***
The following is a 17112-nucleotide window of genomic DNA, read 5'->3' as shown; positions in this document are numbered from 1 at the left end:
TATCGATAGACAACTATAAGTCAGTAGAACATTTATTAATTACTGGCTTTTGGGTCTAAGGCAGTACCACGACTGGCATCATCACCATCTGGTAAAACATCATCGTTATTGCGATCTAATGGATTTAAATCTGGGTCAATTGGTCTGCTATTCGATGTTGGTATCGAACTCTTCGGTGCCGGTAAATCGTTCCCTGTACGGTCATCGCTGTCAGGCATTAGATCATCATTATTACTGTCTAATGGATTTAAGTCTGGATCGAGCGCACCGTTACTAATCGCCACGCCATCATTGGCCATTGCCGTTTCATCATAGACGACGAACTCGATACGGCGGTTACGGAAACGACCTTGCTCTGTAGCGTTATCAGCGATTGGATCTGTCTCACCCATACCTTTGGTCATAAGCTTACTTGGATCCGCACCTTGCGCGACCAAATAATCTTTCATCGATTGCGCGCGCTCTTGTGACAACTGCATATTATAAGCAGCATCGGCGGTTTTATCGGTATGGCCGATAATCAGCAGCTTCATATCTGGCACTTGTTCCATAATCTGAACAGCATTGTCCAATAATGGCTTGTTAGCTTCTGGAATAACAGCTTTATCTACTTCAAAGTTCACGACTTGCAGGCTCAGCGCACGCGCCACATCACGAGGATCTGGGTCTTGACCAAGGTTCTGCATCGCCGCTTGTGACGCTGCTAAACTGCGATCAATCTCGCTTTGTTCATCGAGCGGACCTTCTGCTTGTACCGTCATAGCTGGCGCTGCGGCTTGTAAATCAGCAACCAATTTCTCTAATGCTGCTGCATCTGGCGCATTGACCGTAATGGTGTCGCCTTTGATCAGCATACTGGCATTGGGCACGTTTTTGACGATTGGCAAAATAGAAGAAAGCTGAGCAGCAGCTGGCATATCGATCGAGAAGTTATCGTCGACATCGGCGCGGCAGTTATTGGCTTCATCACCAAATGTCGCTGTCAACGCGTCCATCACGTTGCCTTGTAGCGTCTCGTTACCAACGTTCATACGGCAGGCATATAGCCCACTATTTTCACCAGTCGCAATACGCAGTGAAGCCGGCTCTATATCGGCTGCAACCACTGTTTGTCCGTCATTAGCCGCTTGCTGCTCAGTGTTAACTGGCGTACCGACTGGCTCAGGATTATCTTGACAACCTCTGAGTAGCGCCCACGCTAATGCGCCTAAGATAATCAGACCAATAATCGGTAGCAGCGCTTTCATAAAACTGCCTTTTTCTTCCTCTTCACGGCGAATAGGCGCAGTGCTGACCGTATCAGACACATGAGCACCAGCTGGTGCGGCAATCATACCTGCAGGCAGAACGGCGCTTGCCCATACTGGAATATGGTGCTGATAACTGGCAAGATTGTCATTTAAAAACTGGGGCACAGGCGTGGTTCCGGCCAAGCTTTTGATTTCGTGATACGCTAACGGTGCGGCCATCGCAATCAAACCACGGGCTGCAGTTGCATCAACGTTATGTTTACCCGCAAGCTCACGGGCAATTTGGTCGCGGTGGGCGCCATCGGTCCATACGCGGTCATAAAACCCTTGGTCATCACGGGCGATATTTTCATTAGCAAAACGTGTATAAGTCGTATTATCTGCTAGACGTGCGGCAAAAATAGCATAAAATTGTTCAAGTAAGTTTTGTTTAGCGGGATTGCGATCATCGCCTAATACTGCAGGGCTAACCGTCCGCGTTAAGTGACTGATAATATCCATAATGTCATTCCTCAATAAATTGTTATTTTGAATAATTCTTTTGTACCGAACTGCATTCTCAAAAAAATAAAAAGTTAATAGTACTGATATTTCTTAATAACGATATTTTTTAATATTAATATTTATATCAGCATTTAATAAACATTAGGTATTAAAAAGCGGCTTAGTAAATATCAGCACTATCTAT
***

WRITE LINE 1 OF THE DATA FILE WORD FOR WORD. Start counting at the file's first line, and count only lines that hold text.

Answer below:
The following is a 17112-nucleotide window of genomic DNA, read 5'->3' as shown; positions in this document are numbered from 1 at the left end: